Bhikkhus, develop samadhi. A monk with samadhi understands in accordance with reality. – SN 22.5

The knowledges are for one with samadhi, not for one without samadhi. – AN 6.64

A monk who develops and makes much of the four jhanas slopes, flows and inclines toward Nibbana.

There is no jhana for one with no wisdom, no wisdom for one without jhana. But one with both jhana and discernment, he’s on the verge of nibbana. – Dhp 372

I say, bhikkhus, that the knowledge and vision of things as they really are too has a proximate cause; it does not lack a proximate cause. And what is the proximate cause for the knowledge and vision of things as they really are? It should be said: samadhi. – SN 12.23

The Samadhi Sutta (AN 4.41) states that samadhi leads to:

      1. Pleasant abiding here and now,
      2. Knowledge and vision,
      3. Mindfulness and alerness,
      4. Ending of effluents.

The development of psychic powers through samadhi, like reading minds and being able to jump up and touch the sun or moon, are also commonly attested to in the suttas.

Samatha-Vipassana. Two features arise in samadhi that are particularly relevant to its primary functions, serenity and insight, also often known by the Pali words samatha and vipassana. Beware that sometimes the word vipassana is used as roughly equivalent to Buddha’s mindfulness, and samatha is used for samadhi. This is not the Buddha’s usage. There is a close relationship between mindfulness and vipassana, but they are also quite distinct: Vipassana involves the subtle refined pure mind of samadhi. Vipassana is also not a common word in the suttas, but taken along with its synonyms — nyana, dassana, yatha-bhuta-nyana-dassana, the last meaning literally ‘insight into things as they are’ — turns out to be a critical element of the Path.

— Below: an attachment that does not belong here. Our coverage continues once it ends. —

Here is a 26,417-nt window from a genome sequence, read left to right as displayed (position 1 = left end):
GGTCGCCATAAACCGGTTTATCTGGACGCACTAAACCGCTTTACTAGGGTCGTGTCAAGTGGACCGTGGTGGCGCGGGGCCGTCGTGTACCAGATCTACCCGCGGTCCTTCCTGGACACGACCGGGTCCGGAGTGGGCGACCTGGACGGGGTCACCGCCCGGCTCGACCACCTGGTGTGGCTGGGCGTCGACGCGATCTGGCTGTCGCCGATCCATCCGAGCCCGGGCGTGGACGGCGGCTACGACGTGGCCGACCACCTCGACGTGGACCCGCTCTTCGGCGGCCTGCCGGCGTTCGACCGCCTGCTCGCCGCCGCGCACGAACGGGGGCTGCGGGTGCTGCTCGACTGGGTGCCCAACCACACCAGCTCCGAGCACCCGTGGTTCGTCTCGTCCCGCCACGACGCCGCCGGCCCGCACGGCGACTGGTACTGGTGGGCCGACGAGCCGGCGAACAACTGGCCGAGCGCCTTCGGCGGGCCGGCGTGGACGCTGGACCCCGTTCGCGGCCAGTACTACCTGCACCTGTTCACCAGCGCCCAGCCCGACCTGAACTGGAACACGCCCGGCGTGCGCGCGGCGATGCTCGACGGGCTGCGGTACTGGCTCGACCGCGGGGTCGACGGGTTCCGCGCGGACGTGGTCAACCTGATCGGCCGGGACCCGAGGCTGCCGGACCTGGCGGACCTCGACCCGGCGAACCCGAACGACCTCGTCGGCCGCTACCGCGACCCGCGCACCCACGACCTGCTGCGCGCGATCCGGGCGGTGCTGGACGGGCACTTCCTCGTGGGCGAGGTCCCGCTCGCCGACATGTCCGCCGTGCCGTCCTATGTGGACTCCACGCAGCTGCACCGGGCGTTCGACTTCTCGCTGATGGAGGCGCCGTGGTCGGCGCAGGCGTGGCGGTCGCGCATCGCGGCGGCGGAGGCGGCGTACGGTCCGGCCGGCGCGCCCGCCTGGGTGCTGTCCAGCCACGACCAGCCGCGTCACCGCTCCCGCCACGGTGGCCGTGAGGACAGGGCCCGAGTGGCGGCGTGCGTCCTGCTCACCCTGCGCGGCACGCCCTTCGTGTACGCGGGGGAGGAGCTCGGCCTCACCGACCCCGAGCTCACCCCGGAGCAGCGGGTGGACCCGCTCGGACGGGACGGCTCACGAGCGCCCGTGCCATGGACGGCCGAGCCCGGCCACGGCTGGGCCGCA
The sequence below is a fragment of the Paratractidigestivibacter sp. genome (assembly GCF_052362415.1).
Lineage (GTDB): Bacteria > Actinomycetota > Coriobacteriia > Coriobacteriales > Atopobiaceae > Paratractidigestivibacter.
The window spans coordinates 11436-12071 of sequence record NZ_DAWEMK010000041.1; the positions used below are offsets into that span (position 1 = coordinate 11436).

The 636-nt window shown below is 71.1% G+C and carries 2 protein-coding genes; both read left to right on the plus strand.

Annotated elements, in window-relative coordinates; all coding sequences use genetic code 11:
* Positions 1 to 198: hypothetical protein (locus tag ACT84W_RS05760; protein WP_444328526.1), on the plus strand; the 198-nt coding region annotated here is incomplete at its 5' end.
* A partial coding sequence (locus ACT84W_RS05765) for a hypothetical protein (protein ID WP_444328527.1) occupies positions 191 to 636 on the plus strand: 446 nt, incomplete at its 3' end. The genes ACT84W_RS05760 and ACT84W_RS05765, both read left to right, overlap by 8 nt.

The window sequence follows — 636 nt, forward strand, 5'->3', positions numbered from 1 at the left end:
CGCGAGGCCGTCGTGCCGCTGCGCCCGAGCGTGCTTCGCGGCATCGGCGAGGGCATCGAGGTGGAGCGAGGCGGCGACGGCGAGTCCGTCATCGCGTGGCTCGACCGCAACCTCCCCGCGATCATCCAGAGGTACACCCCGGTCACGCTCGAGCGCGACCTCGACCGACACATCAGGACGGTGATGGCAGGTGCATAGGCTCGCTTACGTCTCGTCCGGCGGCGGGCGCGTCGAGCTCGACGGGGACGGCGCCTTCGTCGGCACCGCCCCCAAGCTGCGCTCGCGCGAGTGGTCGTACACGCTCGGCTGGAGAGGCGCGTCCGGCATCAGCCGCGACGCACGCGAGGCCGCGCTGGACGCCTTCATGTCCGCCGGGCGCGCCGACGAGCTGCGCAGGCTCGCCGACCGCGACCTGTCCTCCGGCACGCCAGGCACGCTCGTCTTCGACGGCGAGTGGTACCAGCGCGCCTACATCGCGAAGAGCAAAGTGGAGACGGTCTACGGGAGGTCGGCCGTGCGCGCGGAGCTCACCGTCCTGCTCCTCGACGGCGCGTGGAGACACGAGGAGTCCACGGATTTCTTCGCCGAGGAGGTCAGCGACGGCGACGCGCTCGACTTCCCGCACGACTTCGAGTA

These two qualities have a share in clear knowing. Which two? Tranquility (samatha) and insight (vipassana). When tranquility is developed what purpose does it serve? The mind is developed. And where the mind is developed, what purpose does it serve? Passion is abandoned. When insight is developed, what purpose does it serve? Discernment is developed. And when discernment is developed, what purpose does it serve? Ignorance is abandoned. – AN 2.30

Samatha and vipassana almost always go hand in hand in the suttas. In one sutta they are referred to as “two swift messengers,” that in a rather complex simile travel together. They are often hyphenated. A number of suttas discuss the need to keep the two in balance, for instance AN 4.94, 4.157. Sujato has an great metaphor for the need to conjoin them: He writes that if the goal is to cut down a tree, applying vipassana without samatha is like trying to do this with a razor blade. Applying samatha without vipassana is like trying to do this with a hammer. Applying both together is like trying to do this with an axe.

How do they work together? A couple of weeks ago I mentioned the simile of the still mountain pond. Because of the stillness (samatha) you can see (vipassana) all the pebbles and fish in the pond. It is actually a bit more elaborate than that. The following couple of paragraphs are my own explanation, and is perhaps still an approximation, but it allows us to make systemic sense of the buddha’s statements on samadhi and vipassana in functional terms. The human mind is a wonderful thing: we can perceive and reason at many different levels. However, it is at the same time flawed: it creates reality at the same time it observes or interprets it. To see things as they really are we need the mind, but it will also always try to introduce a bias, trying to fit reality into its own categories, distorting through the passions. My series on non-self discussed the mind’s tendency to misperceive whenever it perceives.